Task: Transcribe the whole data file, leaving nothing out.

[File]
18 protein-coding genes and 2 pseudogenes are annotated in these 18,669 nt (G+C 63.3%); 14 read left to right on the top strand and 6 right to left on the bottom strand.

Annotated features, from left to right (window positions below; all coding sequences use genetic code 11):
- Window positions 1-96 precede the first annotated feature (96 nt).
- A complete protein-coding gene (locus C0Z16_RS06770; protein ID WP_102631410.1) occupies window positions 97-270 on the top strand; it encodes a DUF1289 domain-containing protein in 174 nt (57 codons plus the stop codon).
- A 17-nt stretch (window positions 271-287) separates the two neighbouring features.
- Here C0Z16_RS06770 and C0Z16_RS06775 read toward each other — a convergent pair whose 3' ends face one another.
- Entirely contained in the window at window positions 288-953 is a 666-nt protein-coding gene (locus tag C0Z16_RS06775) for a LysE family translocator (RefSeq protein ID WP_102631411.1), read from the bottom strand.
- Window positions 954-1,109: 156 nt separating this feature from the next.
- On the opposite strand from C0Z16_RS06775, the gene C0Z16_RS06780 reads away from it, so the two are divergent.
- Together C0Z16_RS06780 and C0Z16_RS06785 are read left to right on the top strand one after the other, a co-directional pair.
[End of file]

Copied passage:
18 protein-coding genes and 2 pseudogenes are annotated in these 18,669 nt (G+C 63.3%); 14 read left to right on the top strand and 6 right to left on the bottom strand.

Annotated features, from left to right (window positions below; all coding sequences use genetic code 11):
- Window positions 1-96 precede the first annotated feature (96 nt).
- A complete protein-coding gene (locus C0Z16_RS06770; protein ID WP_102631410.1) occupies window positions 97-270 on the top strand; it encodes a DUF1289 domain-containing protein in 174 nt (57 codons plus the stop codon).
- A 17-nt stretch (window positions 271-287) separates the two neighbouring features.
- Here C0Z16_RS06770 and C0Z16_RS06775 read toward each other — a convergent pair whose 3' ends face one another.
- Entirely contained in the window at window positions 288-953 is a 666-nt protein-coding gene (locus tag C0Z16_RS06775) for a LysE family translocator (RefSeq protein ID WP_102631411.1), read from the bottom strand.
- Window positions 954-1,109: 156 nt separating this feature from the next.
- On the opposite strand from C0Z16_RS06775, the gene C0Z16_RS06780 reads away from it, so the two are divergent.
- Together C0Z16_RS06780 and C0Z16_RS06785 are read left to right on the top strand one after the other, a co-directional pair.